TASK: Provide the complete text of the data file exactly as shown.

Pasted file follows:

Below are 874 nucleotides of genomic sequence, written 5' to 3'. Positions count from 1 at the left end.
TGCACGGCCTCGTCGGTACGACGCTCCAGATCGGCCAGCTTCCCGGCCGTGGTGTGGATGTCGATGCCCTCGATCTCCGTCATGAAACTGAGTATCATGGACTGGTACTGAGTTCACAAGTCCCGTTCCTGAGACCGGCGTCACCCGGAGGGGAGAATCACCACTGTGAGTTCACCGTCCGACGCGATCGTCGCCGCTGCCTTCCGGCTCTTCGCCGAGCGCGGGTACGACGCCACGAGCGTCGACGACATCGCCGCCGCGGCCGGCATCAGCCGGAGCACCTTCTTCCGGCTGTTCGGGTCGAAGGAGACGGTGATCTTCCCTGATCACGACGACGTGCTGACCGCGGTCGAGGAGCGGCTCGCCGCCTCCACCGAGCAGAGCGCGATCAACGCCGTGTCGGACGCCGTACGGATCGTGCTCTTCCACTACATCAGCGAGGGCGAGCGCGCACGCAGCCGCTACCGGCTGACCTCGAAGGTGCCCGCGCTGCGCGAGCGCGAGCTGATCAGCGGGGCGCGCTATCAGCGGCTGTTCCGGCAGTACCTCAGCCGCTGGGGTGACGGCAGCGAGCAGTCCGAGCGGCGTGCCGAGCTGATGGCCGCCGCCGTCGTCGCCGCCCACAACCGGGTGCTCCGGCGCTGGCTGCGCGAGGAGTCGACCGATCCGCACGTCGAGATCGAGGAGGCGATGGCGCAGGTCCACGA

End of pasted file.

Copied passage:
Below are 874 nucleotides of genomic sequence, written 5' to 3'. Positions count from 1 at the left end.
TGCACGGCCTCGTCGGTACGACGCTCCAGATCGGCCAGCTTCCCGGCCGTGGTGTGGATGTCGATGCCCTCGATCTCCGTCATGAAACTGAGTATCATGGACTGGTACTGAGTTCACAAGTCCCGTTCCTGAGACCGGCGTCACCCGGAGGGGAGAATCACCACTGTGAGTTCACCGTCCGACGCGATCGTCGCCGCTGCCTTCCGGCTCTTCGCCGAGCGCGGGTACGACGCCACGAGCGTCGACGACATCGCCGCCGCGGCCGGCATCAGCCGGAGCACCTTCTTCCGGCTGTTCGGGTCGAAGGAGACGGTGATCTTCCCTGATCACGACGACGTGCTGACCGCGGTCGAGGAGCGGCTCGCCGCCTCCACCGAGCAGAGCGCGATCAACGCCGTGTCGGACGCCGTACGGATCGTGCTCTTCCACTACATCAGCGAGGGCGAGCGCGCACGCAGCCGCTACCGGCTGACCTCGAAGGTGCCCGCGCTGCGCGAGCGCGAGCTGATCAGCGGGGCGCGCTATCAGCGGCTGTTCCGGCAGTACCTCAGCCGCTGGGGTGACGGCAGCGAGCAGTCCGAGCGGCGTGCCGAGCTGATGGCCGCCGCCGTCGTCGCCGCCCACAACCGGGTGCTCCGGCGCTGGCTGCGCGAGGAGTCGACCGATCCGCACGTCGAGATCGAGGAGGCGATGGCGCAGGTCCACGA